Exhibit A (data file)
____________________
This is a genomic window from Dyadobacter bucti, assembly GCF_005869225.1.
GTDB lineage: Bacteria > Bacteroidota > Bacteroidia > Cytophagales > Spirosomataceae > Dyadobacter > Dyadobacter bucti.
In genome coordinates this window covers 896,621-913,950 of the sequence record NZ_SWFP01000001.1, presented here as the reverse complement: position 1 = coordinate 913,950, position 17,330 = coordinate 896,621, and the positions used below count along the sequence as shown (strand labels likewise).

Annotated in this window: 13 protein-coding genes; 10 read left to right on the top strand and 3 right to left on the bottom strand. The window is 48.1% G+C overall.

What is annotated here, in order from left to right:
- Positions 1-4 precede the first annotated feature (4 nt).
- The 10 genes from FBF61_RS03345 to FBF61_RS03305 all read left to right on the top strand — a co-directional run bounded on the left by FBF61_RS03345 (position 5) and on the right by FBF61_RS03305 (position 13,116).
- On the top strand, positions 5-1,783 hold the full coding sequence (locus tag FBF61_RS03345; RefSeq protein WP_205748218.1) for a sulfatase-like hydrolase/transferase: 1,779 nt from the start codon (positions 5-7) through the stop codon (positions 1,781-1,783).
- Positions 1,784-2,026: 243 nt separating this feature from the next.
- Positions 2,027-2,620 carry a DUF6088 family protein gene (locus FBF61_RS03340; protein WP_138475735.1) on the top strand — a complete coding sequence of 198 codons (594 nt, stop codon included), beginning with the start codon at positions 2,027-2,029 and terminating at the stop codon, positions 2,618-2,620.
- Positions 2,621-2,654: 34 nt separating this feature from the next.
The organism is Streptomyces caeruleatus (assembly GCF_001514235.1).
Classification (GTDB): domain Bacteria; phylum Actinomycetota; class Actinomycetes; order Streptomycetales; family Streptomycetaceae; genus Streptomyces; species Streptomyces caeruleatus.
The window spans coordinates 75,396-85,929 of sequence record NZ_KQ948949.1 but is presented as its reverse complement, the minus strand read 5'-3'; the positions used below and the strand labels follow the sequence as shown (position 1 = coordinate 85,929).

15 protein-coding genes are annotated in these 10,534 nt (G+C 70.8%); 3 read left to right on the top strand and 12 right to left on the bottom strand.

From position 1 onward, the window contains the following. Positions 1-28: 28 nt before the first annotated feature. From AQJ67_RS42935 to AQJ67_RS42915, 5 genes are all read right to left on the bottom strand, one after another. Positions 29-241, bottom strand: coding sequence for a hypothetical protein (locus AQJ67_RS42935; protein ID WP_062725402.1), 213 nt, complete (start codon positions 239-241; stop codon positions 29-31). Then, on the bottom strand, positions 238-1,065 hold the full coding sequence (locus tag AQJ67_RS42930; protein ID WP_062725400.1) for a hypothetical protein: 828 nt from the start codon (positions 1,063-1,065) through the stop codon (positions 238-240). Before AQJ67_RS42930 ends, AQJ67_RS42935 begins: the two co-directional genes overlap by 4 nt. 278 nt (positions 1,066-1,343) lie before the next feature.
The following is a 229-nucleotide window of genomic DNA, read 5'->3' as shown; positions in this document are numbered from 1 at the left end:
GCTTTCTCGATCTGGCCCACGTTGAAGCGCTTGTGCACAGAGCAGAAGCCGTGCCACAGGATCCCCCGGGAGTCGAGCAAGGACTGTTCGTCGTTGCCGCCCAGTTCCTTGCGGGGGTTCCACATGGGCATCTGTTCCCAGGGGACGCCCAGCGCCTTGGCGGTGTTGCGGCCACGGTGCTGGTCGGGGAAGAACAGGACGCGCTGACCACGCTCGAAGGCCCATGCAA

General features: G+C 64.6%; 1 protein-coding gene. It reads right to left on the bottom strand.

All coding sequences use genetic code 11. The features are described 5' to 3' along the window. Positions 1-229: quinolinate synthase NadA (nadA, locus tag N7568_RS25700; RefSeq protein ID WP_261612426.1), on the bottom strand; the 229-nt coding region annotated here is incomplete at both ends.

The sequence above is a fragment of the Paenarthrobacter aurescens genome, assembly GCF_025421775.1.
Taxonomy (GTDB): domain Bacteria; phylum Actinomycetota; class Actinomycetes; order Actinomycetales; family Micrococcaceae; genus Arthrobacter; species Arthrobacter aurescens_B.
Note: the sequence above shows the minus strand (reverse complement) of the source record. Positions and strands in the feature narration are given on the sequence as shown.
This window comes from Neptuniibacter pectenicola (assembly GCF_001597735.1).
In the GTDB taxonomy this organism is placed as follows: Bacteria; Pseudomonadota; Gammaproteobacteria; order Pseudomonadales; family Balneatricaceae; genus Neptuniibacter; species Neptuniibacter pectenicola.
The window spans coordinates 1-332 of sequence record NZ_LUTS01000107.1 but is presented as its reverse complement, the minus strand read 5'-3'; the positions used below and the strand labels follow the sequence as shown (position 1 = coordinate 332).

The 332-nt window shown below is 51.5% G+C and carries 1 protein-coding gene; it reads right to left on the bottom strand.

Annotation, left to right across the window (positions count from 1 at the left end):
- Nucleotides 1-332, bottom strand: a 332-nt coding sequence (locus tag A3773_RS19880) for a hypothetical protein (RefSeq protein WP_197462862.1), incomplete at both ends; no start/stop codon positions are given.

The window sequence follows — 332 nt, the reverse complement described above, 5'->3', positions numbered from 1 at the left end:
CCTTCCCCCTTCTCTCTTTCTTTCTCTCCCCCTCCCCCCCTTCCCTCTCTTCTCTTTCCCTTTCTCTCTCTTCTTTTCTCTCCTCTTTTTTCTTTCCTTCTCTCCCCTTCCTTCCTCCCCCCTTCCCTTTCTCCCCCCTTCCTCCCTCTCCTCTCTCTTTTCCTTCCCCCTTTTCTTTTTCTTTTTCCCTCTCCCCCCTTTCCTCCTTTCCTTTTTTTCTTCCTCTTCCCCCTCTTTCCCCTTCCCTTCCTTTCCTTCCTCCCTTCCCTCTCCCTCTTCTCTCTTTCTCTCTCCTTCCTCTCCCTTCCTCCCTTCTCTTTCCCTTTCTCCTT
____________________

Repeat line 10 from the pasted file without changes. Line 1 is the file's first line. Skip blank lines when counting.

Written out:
- Positions 2,027-2,620 carry a DUF6088 family protein gene (locus FBF61_RS03340; protein WP_138475735.1) on the top strand — a complete coding sequence of 198 codons (594 nt, stop codon included), beginning with the start codon at positions 2,027-2,029 and terminating at the stop codon, positions 2,618-2,620.